As of the census[4] of 2000, there were 1,478 people, 581 households, and 393 families residing in the city. The population density was 2,020.0 people per square mile (781.7/km²). There were 617 housing units at an average density of 843.3 per square mile (326.3/km²). The racial makeup of the city was 96.75% White, 0.27% African American, 0.54% Native American, 0.07% Asian, 0.07% Pacific Islander, 0.54% from other races, and 1.76% from two or more races. Hispanic or Latino of any race were 3.79% of the population.

There were 581 households out of which 41.1% had children under the age of 18 living with them, 50.1% were married couples living together, 13.8% had a female householder with no husband present, and 32.2% were non-families. 28.2% of all households were made up of individuals and 11.5% had someone living alone who was 65 years of age or older. The average household size was 2.54 and the average family size was 3.16.

In the city the population was spread out with 32.0% under the age of 18, 9.3% from 18 to 24, 29.5% from 25 to 44, 19.4% from 45 to 64, and 9.8% who were 65 years of age or older. The median age was 33 years. For every 100 females there were 89.7 males. For every 100 females age 18 and over, there were 82.7 males.

The median income for a household in the city was $31,550, and the median income for a family was $39,226. Males had a median income of $29,226 versus $21,300 for females. The per capita income for the city was $14,729. About 9.8% of families and 11.1% of the population were below the poverty line, including 13.4% of those under age 18 and 11.5% of those age 65 or over.

Government[edit]

The Carbondale City Library is located inside the City building in Carbondale, Kansas. The library opened in 1971 and is a member of the Northeast Kansas Library System, NEKLS. The library has a wide selection of children's and adult books. They have an extensive collection of large print books. The library also boasts a selection of audio books on tape and compact disc. The library has patron computers with a wide variety of programs and free use of the internet. The library also has a Friends of the Library organization which meets monthly.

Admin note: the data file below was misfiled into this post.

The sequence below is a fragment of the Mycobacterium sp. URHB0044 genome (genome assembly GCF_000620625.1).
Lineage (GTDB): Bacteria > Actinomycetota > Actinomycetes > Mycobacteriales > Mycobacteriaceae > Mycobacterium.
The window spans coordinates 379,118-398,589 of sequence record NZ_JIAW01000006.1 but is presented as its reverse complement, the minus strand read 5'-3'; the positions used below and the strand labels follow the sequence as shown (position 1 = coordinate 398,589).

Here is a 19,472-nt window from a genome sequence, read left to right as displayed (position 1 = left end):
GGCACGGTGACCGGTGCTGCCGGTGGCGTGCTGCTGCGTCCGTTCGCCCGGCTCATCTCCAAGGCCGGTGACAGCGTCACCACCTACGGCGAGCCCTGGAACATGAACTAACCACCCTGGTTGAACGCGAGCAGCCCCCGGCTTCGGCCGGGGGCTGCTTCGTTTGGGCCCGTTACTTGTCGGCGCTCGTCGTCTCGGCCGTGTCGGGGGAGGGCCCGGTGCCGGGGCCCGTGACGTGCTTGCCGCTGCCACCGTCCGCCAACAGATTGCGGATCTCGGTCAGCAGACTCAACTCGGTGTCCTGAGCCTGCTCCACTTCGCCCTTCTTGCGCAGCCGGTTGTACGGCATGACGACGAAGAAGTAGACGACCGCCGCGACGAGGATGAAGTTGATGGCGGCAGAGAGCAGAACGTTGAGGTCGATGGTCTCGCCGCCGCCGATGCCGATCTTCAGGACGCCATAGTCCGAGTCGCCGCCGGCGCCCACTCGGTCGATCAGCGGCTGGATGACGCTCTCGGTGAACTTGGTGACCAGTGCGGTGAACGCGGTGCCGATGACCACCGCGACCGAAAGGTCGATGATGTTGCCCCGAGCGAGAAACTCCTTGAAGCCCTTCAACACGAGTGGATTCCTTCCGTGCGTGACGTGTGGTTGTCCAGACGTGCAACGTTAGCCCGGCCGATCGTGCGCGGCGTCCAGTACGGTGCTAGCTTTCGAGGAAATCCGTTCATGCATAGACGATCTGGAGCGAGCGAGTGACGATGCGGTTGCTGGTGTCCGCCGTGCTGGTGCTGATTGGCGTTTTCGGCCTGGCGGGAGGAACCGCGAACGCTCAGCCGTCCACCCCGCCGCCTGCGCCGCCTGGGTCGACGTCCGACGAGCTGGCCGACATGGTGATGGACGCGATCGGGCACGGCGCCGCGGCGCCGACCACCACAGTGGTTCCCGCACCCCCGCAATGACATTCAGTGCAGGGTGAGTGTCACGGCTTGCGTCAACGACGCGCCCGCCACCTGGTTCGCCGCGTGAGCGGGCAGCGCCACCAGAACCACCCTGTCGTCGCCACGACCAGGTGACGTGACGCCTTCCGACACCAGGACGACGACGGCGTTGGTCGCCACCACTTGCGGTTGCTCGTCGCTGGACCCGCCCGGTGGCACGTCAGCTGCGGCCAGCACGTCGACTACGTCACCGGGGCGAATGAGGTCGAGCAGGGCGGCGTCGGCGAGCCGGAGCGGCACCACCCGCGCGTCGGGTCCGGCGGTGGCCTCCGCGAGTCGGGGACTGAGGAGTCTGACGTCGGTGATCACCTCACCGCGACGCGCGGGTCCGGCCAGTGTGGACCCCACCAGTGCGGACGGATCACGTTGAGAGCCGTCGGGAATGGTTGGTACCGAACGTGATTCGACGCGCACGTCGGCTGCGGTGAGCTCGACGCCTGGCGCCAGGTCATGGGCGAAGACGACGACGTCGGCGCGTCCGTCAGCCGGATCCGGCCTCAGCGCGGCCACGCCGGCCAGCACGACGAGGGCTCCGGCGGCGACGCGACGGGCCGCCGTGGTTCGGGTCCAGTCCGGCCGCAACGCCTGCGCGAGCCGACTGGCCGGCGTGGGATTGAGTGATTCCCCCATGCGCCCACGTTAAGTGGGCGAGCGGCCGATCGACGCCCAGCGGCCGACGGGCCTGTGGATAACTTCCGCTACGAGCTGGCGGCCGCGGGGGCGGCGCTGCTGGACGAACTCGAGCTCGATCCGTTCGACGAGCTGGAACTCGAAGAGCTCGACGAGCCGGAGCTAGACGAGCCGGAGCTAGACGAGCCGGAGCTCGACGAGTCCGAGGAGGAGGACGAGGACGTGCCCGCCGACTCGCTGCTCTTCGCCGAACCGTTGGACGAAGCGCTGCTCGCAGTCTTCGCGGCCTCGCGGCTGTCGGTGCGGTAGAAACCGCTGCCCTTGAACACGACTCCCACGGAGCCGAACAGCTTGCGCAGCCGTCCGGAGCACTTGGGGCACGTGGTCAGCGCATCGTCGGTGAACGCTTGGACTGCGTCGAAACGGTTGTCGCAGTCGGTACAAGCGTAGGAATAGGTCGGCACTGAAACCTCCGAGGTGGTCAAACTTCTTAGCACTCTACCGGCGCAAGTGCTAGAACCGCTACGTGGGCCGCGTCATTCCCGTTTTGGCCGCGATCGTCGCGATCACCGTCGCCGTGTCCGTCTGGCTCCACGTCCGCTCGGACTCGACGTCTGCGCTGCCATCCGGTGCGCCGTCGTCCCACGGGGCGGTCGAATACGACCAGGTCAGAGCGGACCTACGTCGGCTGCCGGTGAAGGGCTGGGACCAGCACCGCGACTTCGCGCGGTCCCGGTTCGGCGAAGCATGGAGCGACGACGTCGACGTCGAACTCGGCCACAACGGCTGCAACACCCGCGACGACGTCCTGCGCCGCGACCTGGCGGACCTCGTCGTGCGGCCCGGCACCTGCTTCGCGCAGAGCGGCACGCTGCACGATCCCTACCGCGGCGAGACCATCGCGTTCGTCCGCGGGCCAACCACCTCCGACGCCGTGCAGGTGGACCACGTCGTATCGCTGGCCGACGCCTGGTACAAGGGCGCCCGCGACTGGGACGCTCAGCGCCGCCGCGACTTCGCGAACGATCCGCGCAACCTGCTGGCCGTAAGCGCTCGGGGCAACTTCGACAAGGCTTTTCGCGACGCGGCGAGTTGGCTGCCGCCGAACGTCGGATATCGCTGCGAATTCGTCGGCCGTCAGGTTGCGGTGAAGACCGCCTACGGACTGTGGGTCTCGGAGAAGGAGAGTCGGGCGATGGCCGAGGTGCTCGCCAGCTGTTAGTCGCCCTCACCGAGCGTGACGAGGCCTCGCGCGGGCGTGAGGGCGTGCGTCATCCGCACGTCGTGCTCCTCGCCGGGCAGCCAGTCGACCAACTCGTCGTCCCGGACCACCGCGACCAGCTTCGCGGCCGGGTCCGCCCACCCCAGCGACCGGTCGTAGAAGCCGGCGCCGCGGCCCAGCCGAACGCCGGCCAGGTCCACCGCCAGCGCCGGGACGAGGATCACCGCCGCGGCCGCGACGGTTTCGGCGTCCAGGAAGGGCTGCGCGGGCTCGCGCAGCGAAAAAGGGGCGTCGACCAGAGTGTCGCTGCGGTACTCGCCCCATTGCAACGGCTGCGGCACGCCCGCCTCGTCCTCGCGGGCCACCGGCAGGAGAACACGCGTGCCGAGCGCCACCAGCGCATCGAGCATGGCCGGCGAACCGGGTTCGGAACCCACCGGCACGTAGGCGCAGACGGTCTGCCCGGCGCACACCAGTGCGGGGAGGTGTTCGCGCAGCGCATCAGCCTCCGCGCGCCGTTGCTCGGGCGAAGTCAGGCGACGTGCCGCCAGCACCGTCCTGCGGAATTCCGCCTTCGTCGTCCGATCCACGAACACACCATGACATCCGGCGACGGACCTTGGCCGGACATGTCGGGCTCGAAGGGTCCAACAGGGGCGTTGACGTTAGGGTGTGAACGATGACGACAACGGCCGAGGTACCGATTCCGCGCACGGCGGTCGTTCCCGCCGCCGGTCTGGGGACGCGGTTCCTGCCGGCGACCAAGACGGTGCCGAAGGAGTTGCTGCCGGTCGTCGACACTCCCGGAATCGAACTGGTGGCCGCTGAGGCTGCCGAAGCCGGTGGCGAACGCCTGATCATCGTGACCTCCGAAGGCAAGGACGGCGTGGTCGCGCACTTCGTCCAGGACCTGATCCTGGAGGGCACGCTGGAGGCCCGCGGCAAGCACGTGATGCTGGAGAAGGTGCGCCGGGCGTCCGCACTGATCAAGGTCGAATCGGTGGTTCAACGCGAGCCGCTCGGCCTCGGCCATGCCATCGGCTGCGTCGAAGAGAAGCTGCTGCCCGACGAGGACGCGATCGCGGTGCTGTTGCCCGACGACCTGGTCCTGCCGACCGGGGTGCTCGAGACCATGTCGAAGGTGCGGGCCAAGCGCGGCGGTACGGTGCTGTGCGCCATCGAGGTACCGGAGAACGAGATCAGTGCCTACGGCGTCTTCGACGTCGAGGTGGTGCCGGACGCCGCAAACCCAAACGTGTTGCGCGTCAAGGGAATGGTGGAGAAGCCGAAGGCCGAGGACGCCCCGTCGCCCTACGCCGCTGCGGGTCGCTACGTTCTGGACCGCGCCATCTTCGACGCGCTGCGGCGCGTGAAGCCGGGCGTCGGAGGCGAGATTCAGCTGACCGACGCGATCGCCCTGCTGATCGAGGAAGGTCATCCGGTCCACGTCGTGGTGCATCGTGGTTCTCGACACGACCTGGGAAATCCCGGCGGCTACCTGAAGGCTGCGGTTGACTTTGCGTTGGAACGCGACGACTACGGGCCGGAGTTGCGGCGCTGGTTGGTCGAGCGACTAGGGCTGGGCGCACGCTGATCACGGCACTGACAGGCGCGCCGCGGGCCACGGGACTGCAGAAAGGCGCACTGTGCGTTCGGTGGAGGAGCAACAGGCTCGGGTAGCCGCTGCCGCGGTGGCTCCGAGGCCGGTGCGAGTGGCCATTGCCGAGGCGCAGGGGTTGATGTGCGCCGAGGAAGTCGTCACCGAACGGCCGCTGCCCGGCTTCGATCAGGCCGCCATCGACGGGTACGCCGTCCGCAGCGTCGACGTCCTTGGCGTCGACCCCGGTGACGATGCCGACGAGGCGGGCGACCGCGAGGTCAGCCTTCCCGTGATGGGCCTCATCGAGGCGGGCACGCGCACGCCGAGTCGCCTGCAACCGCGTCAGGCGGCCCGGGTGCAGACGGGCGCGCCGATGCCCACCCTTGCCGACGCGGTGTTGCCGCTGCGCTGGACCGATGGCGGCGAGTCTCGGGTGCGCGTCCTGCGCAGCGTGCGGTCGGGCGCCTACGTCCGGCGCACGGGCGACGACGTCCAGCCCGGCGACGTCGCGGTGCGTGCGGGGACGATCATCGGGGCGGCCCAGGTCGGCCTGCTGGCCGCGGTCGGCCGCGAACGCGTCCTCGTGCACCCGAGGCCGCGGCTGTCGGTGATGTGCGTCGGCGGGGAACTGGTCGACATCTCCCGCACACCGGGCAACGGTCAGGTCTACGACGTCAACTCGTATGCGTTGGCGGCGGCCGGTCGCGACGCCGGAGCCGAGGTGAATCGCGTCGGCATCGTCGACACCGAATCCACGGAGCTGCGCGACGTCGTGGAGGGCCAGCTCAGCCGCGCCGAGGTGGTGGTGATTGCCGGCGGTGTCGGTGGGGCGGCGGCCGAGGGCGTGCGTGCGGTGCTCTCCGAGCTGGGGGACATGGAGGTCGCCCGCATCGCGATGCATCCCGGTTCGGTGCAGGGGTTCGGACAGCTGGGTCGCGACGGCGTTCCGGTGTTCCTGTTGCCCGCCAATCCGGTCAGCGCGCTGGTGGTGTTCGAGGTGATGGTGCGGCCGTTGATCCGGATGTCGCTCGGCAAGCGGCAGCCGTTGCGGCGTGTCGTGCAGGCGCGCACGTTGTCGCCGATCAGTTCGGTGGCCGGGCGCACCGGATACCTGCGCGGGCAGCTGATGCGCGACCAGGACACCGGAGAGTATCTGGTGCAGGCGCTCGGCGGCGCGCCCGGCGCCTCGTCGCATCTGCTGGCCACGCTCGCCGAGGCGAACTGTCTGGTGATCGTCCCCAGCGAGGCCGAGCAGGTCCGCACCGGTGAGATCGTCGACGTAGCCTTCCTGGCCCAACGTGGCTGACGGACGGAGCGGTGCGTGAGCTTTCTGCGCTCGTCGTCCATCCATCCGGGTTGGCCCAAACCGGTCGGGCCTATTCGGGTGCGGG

Education[edit]

Carbondale is served by Santa Fe Trail school district USD 434, which also serves Scranton and Overbrook. The Carbondale attendance center houses grades K-8 and in 2007 had enrollment of 326 students. [1]

Notable people[edit]

References[edit]

  1. ^ a b "US Gazetteer files 2010". United States Census Bureau. Retrieved 2012-07-06. 
  2. ^ a b "American FactFinder". United States Census Bureau. Retrieved 2012-07-06. 
  3. ^ "Population Estimates". United States Census Bureau. Retrieved 2013-05-29. 
  4. ^ a b "American FactFinder". United States Census Bureau. Retrieved 2008-01-31. 
  5. ^ "US Board on Geographic Names". United States Geological Survey. 2007-10-25. Retrieved 2008-01-31. 
  6. ^ "2010 City Population and Housing Occupancy Status". U.S. Census Bureau. Retrieved February 11, 2012. 
  7. ^ Blackmar, Frank Wilson (1912). Kansas: A Cyclopedia of State History, Embracing Events, Institutions, Industries, Counties, Cities, Towns, Prominent Persons, Etc.. Standard Publishing Company. p. 287. 
  8. ^ Kansas State Historical Society (1916). Biennial Report of the Board of Directors of the Kansas State Historical Society. Kansas State Printing Plant. p. 255. 
  9. ^ "US Gazetteer files: 2010, 2000, and 1990". United States Census Bureau. 2011-02-12. Retrieved 2011-04-23. 

External links[edit]

City
Schools
Maps